Home prices increased 9% in May 2017

Experts: Low supply continues to push up home prices in Middle Tennessee

ANTIOCH, Tenn. — Area real estate experts are drumming the same beat they have been beating for the past year: Lack of supply plus high demand equals an increase in price.

As a whole, closed home sales in Davidson County increased 1 percent in May over the same month in 2016. At the same time the average price of a sold home increased 9 percent over 2016 to $370,937, according to the Red Report, which tracks home sales in Davidson, Rutherford, Williamson and Wilson counties.

“We feel the prices would be even higher if appraisals weren’t part of the equation and prices were set only based on the supply/demand,” said Steven Dotson, president of Red Realty and issuer of the Red Report.

According to the Greater Nashville Realtors monthly report, the median residential price for a single-family home during May was $279,142 and for a condominium it was $205,000. This compares with last year’s median residential and condominium prices of $258,900 and $194,000, respectively. GNR covers Davidson, Cheatham, Dickson, Maury, Robertson, Rutherford, Sumner, Williamson and Wilson counties.

According to the Red Report, 2017 average closed prices are a staggering 59 percent higher at $372,587 than 2006 and 13 percent higher than 2016 in its four-county region.

Dotson said he thinks even more homes could be sold if there was more quality inventory on the market and that prices would be even higher if appraisals weren’t hold them down.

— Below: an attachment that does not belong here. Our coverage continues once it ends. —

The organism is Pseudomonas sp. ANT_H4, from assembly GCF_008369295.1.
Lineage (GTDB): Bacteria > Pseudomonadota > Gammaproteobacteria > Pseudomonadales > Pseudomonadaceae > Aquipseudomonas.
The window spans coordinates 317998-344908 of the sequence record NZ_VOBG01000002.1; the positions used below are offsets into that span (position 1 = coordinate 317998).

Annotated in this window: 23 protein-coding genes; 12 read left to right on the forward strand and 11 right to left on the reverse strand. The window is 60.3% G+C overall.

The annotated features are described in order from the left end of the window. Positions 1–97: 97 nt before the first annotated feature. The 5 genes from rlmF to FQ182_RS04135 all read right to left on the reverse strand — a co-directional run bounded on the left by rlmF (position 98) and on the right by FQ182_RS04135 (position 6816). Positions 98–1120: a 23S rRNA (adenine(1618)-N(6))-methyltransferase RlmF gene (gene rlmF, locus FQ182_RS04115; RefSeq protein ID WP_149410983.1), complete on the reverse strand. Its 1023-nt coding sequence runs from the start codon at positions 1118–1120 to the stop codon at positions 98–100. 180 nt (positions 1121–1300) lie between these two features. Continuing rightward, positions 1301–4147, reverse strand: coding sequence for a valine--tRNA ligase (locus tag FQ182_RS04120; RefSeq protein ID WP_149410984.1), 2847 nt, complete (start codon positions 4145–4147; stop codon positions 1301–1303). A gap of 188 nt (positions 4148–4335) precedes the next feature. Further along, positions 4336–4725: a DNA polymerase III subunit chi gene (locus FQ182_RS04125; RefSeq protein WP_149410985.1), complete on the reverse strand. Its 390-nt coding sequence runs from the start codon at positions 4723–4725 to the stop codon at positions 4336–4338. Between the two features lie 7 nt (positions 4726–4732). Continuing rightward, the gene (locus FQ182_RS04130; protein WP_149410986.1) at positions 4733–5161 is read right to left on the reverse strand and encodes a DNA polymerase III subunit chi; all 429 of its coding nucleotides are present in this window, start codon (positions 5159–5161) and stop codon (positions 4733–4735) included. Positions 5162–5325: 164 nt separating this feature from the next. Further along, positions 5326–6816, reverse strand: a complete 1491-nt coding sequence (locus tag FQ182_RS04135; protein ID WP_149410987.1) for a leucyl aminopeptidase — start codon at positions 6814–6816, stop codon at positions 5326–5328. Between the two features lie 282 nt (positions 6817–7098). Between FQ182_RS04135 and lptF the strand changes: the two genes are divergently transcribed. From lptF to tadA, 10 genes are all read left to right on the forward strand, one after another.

“There are numerous multiple offers that sell for above list price, but the appraisers are not appraising all the sales at full contract price,” Dotson said.

This impacts how much lenders are willing to give buyers, meaning buyers either have to back out of the sale or come up with more cash on the front end.

“Or the seller has to make decisions on lowering the price or going to market again hoping for a cash buyer who doesn’t need an appraisal,” Dotson said.

But rising prices still aren’t cooling the red-hot real estate market in Middle Tennessee.

“Greater Nashville made May a record-setting month by continuing year-over-year sales gains,” Greater Nashville Realtors President Scott Troxel said. “In spite of the low supply levels, Middle Tennessee joins the majority of the country in experiencing healthy market trends.”

In GNR’s region, there were 3,943 closings reported for the month of May in its nine-county region. This represents an increase of 6.6 percent over the 3,698 closings reported for May 2016. GNR includes single-family, condominiums, multi-family and lots in its figures.

Year-to-date closings total 15,606. That is a 7 percent increase compared to the 14,583 closings reported through May 2016.

At the same time sales are up, inventories are down for the area, according GNR’s data. In May 2016, the region had 9,623 available units. That had fallen to 8,557 in May 2017.

Troxel said he expects the trend to continue with the announcement of IKEA coming to Antioch in 2019 and the national media coverage of the Nashville Predator’s Stanley Cup run.

“The desire for homeownership is not going away,” Troxel said.

This home is just on the market and is at 3502 New Windsor Court in Antioch. With 2 bedrooms and 2 bathrooms, its list price is $123,000.

Pending home sales, which are an indicator of next month’s closed sales, were down slightly in May to 3,540 properties under contract at the end of the month, compared to the 3,730 properties under contract at this time last year.

Compared to the national average, Middle Tennessee’s housing market is far outpacing the rest of the country.

According to data from the National Association of Realtors, home sales were 1.6 percent higher in April than a year ago, prices were 6 percent more than same period last year with a median home price of $244,800 and inventories were 9 percent less than April 2016.

Michelle Willard can be contacted at [email protected].